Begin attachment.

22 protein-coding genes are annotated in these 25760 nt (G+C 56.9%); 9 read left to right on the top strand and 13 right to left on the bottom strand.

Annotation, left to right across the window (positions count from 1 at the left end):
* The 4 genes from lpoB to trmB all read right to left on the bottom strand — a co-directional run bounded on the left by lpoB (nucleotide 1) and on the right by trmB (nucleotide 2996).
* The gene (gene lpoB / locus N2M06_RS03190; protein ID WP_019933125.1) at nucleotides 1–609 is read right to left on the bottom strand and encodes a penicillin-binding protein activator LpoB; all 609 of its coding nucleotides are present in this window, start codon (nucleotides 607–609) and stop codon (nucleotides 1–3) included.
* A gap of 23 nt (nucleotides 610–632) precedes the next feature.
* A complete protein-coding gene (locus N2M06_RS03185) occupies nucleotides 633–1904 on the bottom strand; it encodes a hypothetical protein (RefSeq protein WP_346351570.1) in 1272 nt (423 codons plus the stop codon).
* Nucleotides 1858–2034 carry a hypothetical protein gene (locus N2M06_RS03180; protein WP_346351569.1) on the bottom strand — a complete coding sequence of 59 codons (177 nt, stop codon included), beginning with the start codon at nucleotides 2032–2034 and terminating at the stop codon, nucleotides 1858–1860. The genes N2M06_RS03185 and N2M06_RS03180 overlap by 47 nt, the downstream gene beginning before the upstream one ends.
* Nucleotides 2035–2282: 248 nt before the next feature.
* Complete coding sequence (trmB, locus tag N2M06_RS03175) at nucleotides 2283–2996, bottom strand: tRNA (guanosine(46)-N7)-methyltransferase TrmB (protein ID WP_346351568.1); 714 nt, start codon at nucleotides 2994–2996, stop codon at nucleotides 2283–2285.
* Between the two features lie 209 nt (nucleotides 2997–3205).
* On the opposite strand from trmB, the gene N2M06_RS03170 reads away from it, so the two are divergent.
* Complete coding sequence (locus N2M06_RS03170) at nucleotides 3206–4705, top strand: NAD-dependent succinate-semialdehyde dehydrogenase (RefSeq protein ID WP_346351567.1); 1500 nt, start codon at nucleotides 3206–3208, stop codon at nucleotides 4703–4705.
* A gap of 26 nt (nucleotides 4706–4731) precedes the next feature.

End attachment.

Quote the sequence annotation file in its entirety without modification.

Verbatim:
22 protein-coding genes are annotated in these 25760 nt (G+C 56.9%); 9 read left to right on the top strand and 13 right to left on the bottom strand.

Annotation, left to right across the window (positions count from 1 at the left end):
* The 4 genes from lpoB to trmB all read right to left on the bottom strand — a co-directional run bounded on the left by lpoB (nucleotide 1) and on the right by trmB (nucleotide 2996).
* The gene (gene lpoB / locus N2M06_RS03190; protein ID WP_019933125.1) at nucleotides 1–609 is read right to left on the bottom strand and encodes a penicillin-binding protein activator LpoB; all 609 of its coding nucleotides are present in this window, start codon (nucleotides 607–609) and stop codon (nucleotides 1–3) included.
* A gap of 23 nt (nucleotides 610–632) precedes the next feature.
* A complete protein-coding gene (locus N2M06_RS03185) occupies nucleotides 633–1904 on the bottom strand; it encodes a hypothetical protein (RefSeq protein WP_346351570.1) in 1272 nt (423 codons plus the stop codon).
* Nucleotides 1858–2034 carry a hypothetical protein gene (locus N2M06_RS03180; protein WP_346351569.1) on the bottom strand — a complete coding sequence of 59 codons (177 nt, stop codon included), beginning with the start codon at nucleotides 2032–2034 and terminating at the stop codon, nucleotides 1858–1860. The genes N2M06_RS03185 and N2M06_RS03180 overlap by 47 nt, the downstream gene beginning before the upstream one ends.
* Nucleotides 2035–2282: 248 nt before the next feature.
* Complete coding sequence (trmB, locus tag N2M06_RS03175) at nucleotides 2283–2996, bottom strand: tRNA (guanosine(46)-N7)-methyltransferase TrmB (protein ID WP_346351568.1); 714 nt, start codon at nucleotides 2994–2996, stop codon at nucleotides 2283–2285.
* Between the two features lie 209 nt (nucleotides 2997–3205).
* On the opposite strand from trmB, the gene N2M06_RS03170 reads away from it, so the two are divergent.
* Complete coding sequence (locus N2M06_RS03170) at nucleotides 3206–4705, top strand: NAD-dependent succinate-semialdehyde dehydrogenase (RefSeq protein ID WP_346351567.1); 1500 nt, start codon at nucleotides 3206–3208, stop codon at nucleotides 4703–4705.
* A gap of 26 nt (nucleotides 4706–4731) precedes the next feature.